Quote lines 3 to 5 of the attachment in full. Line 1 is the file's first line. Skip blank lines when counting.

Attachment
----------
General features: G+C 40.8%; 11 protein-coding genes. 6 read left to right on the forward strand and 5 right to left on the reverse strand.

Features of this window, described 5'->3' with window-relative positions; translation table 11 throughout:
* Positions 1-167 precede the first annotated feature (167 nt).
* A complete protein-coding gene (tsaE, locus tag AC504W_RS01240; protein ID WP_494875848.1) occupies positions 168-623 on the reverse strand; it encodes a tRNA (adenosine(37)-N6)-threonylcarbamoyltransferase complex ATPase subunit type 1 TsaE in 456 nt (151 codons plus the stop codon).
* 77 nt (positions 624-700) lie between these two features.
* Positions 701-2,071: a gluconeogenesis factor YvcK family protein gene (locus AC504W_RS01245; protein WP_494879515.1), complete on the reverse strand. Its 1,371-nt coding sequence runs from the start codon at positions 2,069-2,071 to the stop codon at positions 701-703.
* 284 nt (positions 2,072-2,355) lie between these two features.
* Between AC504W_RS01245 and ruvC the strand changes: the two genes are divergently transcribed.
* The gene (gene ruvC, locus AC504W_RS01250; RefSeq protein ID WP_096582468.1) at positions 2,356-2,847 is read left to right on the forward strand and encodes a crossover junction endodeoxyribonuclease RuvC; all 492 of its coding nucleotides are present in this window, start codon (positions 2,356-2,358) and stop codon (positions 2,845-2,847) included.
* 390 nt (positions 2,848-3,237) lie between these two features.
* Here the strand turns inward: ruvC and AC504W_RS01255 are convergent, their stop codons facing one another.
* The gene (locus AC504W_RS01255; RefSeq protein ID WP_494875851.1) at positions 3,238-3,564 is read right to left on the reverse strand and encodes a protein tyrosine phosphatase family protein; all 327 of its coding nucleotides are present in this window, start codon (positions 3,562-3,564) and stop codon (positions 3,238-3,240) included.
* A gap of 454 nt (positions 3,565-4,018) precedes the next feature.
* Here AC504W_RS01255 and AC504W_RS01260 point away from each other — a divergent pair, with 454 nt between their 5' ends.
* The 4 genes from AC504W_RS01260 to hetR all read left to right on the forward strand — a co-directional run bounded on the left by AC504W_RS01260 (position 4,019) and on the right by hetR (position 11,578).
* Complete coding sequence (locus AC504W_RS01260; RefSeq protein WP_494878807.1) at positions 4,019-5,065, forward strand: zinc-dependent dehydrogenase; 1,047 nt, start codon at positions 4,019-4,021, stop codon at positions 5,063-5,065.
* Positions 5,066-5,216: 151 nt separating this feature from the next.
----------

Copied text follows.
* Positions 1-167 precede the first annotated feature (167 nt).
* A complete protein-coding gene (tsaE, locus tag AC504W_RS01240; protein ID WP_494875848.1) occupies positions 168-623 on the reverse strand; it encodes a tRNA (adenosine(37)-N6)-threonylcarbamoyltransferase complex ATPase subunit type 1 TsaE in 456 nt (151 codons plus the stop codon).
* 77 nt (positions 624-700) lie between these two features.